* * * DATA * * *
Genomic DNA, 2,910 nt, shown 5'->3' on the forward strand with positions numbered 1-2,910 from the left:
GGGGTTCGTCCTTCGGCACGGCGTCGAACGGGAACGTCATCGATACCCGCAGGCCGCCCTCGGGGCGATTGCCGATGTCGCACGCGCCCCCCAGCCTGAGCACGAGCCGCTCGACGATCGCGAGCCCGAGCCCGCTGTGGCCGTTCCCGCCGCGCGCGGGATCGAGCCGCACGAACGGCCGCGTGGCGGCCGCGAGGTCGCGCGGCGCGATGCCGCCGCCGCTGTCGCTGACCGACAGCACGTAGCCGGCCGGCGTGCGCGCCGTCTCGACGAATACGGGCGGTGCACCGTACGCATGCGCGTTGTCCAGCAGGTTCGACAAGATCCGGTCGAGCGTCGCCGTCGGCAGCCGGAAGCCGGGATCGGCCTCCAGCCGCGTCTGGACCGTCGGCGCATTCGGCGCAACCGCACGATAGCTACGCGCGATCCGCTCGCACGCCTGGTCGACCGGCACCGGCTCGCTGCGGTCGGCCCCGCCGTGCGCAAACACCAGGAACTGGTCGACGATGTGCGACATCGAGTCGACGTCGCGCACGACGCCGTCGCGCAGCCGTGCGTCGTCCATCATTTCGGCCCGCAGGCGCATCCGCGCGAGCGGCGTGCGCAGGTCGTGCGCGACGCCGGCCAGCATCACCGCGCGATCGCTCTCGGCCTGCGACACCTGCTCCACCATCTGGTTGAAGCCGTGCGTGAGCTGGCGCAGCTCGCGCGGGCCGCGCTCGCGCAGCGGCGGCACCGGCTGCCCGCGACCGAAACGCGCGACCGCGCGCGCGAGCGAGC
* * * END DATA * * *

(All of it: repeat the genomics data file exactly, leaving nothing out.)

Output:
Genomic DNA, 2,910 nt, shown 5'->3' on the forward strand with positions numbered 1-2,910 from the left:
GGGGTTCGTCCTTCGGCACGGCGTCGAACGGGAACGTCATCGATACCCGCAGGCCGCCCTCGGGGCGATTGCCGATGTCGCACGCGCCCCCCAGCCTGAGCACGAGCCGCTCGACGATCGCGAGCCCGAGCCCGCTGTGGCCGTTCCCGCCGCGCGCGGGATCGAGCCGCACGAACGGCCGCGTGGCGGCCGCGAGGTCGCGCGGCGCGATGCCGCCGCCGCTGTCGCTGACCGACAGCACGTAGCCGGCCGGCGTGCGCGCCGTCTCGACGAATACGGGCGGTGCACCGTACGCATGCGCGTTGTCCAGCAGGTTCGACAAGATCCGGTCGAGCGTCGCCGTCGGCAGCCGGAAGCCGGGATCGGCCTCCAGCCGCGTCTGGACCGTCGGCGCATTCGGCGCAACCGCACGATAGCTACGCGCGATCCGCTCGCACGCCTGGTCGACCGGCACCGGCTCGCTGCGGTCGGCCCCGCCGTGCGCAAACACCAGGAACTGGTCGACGATGTGCGACATCGAGTCGACGTCGCGCACGACGCCGTCGCGCAGCCGTGCGTCGTCCATCATTTCGGCCCGCAGGCGCATCCGCGCGAGCGGCGTGCGCAGGTCGTGCGCGACGCCGGCCAGCATCACCGCGCGATCGCTCTCGGCCTGCGACACCTGCTCCACCATCTGGTTGAAGCCGTGCGTGAGCTGGCGCAGCTCGCGCGGGCCGCGCTCGCGCAGCGGCGGCACCGGCTGCCCGCGACCGAAACGCGCGACCGCGCGCGCGAGCGAGC